In search of the Wakaya 'clever man' and research on social problems in Barkly Region, N.T. and Qld

Memmott, Paul (2014). In search of the Wakaya 'clever man' and research on social problems in Barkly Region, N.T. and Qld. In: Breaking Barriers in Indigenous Research and Thinking: 50 years on. Program. AIATSIS Indigenous Studies Conference 2014, Canberra, ACT, Australia, (51-51). 26-28 March, 2014.

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Name Description MIMEType Size Downloads
Author Memmott, Paul
Title of paper In search of the Wakaya 'clever man' and research on social problems in Barkly Region, N.T. and Qld
Conference name AIATSIS Indigenous Studies Conference 2014
Conference location Canberra, ACT, Australia
Conference dates 26-28 March, 2014
Proceedings title Breaking Barriers in Indigenous Research and Thinking: 50 years on. Program
Place of Publication Canberra, ACT, Australia
Publisher Australian Institute of Aboriginal and Torres Strait Islander Studies
Publication Year 2014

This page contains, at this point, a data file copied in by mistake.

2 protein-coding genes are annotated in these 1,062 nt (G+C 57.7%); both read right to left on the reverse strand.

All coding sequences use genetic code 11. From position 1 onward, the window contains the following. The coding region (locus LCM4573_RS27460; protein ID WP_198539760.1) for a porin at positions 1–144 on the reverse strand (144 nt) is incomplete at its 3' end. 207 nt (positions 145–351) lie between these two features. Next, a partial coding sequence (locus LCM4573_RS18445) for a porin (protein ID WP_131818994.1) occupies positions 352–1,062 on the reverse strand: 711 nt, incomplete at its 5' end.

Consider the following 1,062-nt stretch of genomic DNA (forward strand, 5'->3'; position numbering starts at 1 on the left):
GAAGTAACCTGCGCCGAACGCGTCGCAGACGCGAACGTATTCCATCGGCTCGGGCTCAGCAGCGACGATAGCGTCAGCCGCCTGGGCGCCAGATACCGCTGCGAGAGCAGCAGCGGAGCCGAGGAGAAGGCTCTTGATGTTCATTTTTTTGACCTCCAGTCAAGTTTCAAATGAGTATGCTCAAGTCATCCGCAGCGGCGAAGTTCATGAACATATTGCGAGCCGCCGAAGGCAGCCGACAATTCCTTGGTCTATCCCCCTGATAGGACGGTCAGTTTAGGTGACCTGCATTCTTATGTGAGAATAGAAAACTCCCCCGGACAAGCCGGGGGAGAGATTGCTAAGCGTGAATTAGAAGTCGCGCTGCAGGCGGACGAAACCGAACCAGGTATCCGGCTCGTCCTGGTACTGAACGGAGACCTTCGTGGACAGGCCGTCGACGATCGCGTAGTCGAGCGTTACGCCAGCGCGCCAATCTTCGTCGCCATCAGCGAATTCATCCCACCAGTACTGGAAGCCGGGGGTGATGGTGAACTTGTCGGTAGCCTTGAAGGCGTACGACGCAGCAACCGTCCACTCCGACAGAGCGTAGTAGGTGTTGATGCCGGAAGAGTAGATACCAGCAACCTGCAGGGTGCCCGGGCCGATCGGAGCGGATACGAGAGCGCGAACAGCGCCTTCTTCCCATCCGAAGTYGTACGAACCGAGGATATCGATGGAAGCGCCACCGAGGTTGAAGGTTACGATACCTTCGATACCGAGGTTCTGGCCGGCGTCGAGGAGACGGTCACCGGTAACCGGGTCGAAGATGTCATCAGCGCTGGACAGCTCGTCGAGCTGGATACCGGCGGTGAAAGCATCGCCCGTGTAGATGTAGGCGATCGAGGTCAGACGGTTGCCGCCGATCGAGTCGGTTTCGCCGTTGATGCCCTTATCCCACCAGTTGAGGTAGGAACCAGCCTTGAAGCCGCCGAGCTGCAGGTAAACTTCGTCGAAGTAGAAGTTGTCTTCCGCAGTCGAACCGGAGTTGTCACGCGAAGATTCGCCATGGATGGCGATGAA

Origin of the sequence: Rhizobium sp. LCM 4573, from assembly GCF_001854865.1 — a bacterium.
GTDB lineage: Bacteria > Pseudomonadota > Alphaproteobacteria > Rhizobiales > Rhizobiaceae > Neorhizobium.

Sub-type Published abstract
Open Access Status
Start page 51
End page 51
Total pages 1
Language eng
Formatted Abstract/Summary
I shall present a narrative of driving into the remote N.T. in 1980, poorly equipped, as a young anthropologist looking for the lost descendants of the Wakaya tribe in order to mount an Aboriginal land claim on an anonymous desert. Little was written about this mysterious tribe save for an encounter by two earlier anthropologists on horseback along the O.T. Line in 1901, who met an eminent Wakaya ceremonial leader, a ‘clever man’ and teacher of tribal doctors. Starting with their account, I unpack my travels in the ‘Wakaya Desert’ learning of Aboriginal geography, land tenure and religion. I then explain how this anthropological knowledge assists me in my current work on assisting to address Aboriginal social problems in that region (family violence, homelessness, housing, employment, training, organizational capacities, economy). A key is the importance of groundings in traditional Aboriginal culture to address the complex set of social problems that have arisen in Aboriginal communities over the last 50 years. I reflect on the role of those privileged to hold secret/sacred knowledge received from a former generation who have all passed away, and the challenges in translating this knowledge for the benefit and problem contexts of their grandchildren’s generation.
Q-Index Code EX
Q-Index Status Provisional Code
Institutional Status UQ

 
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Created: Fri, 09 Jan 2015, 10:13:18 EST by Ms Shelley Templeman on behalf of School of Architecture